We are an incredibly globally interconnected economy, so labor and supply chain issues that take place in India or China, for example, impact the cost of commodities in the U.S. People now have a lot of money that they want to spend, but supply is not keeping up with demand, so prices go up. This disproportionately impacts the pocketbooks of marginalized and vulnerable populations. Groceries, rents, back to school supplies, home appliances are all costing a lot more. Used car prices are up 40 to 50 percent. These are essentials. In all probability the wage gains made by those in the lower income groups has been more than wiped out by inflation.

How do you think the Biden administration is approaching continued pandemic relief measures?

I think the Biden administration is absolutely correct in acknowledging that some of our social safety nets for those most in need have failed, or have serious deficiencies. The pandemic showed us this in spades. If you look at who was most likely to lose a job, have financial difficulties, or face food insecurity, it is people of color people with lower incomes, people who were already more vulnerable.

The real challenge facing the administration is how to get people back to work while simultaneously addressing  social safety net problems. Something the administration has done effectively is address the issue of child food insecurity and hunger. At the same time there are actions that provide a disincentive for people to get back into the labor market.

How does this impact those in need of continued relief?

We need to understand that this is not a class war or an issue of the haves and the have nots.

In terms of rentals, 77 percent of small units in the United States are owned by mom-and-pop landlords, not massive companies. Their median income is around $65,000. About 35 percent of them are over 65, and for many of them social security and rental income is all they have. So when the moratorium on evictions keeps getting extended, these people suffer.

In the U.S., 99 percent of businesses are classified as small business. They are the backbone of our economy, and they employ over 50 percent of the private workforce. Most run work on very small margins, and the average income of a small business owner is $70,000. In many cases, small business owners and landlords are lower middle-class and middle-class people.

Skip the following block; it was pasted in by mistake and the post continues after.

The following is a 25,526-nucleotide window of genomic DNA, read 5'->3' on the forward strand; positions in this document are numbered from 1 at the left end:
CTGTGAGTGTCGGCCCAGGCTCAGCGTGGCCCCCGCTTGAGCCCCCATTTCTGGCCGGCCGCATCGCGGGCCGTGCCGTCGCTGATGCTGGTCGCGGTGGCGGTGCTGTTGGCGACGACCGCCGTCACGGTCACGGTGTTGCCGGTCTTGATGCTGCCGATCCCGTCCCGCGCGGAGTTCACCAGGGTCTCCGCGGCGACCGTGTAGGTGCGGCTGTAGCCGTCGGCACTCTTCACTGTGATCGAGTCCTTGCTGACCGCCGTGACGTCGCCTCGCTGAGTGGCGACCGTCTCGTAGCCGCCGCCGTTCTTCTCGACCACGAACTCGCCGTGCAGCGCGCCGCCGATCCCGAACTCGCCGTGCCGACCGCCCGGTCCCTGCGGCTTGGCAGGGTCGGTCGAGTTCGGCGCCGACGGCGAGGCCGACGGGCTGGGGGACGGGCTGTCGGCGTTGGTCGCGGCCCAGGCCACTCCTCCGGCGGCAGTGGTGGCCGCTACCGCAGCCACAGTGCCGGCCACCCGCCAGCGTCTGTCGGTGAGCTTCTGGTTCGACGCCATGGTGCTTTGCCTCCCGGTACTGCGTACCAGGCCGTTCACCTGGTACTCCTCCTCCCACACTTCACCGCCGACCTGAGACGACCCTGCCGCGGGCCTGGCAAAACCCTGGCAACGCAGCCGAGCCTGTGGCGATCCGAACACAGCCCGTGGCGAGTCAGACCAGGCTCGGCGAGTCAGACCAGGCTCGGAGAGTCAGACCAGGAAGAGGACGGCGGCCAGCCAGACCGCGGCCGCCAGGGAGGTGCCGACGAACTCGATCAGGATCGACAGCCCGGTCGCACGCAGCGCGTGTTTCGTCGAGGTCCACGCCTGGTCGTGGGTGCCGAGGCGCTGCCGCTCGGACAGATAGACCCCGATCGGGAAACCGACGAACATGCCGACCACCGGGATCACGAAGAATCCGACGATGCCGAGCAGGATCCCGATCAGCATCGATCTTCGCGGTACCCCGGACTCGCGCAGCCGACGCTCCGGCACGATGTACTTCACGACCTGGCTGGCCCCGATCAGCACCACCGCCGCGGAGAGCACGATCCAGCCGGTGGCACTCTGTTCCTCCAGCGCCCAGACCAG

Nearly nine million small businesses believe they won’t survive the pandemic. Nearly a third of restaurants in Massachusetts have either closed or expect to close. There are 10 million jobs available today, and roughly 8 million people on unemployment.

It is the role of the government to address these bottlenecks through policy interventions. We simply have to find a way to open up our schools, get people back to work, and make sure that small businesses can survive. If half of our small businesses close, many of those jobs will not come back. It would be hugely detrimental to the U.S. economy, and we would see economic powers on the rise—like China—step in.

What can the U.S. do to secure its economy and its global standing?

The U.S. is the largest economy in the world, but I feel that it has to start using its economic power more strategically on the global scene. We need to get inflation under control so that our manufacturing, our goods and commodities, are produced at a competitive global price.

But we also have the biggest vaccine supply in the world, and we run the biggest pandemic response program in the world. We have a great opportunity to meet the vaccine needs of low- and middle-income countries, to manufacture and supply vaccines in a bilateral way and to help them stabilize their economies and get out of the death spiral of the pandemic.

This is a tremendous opportunity, and we should not leave a vacuum for others—such as China—to fill. China has been using strategic diplomacy, information, military power and economic power for a long time to grow its economy and enhance their position globally.

The U.S. is already the biggest global health donor in the world, and we are donating to global mechanisms like COVAX, but taking a more proactive stance on global vaccine distribution would put us in a strong position in a number of ways. It would help other countries in need of vaccines, of course, but it’s also a diplomatic and economic win for us. Similarly, bilateral economic engagement for countries to deal with their debt crisis and grow their economies post-pandemic will greatly enhance our value and position.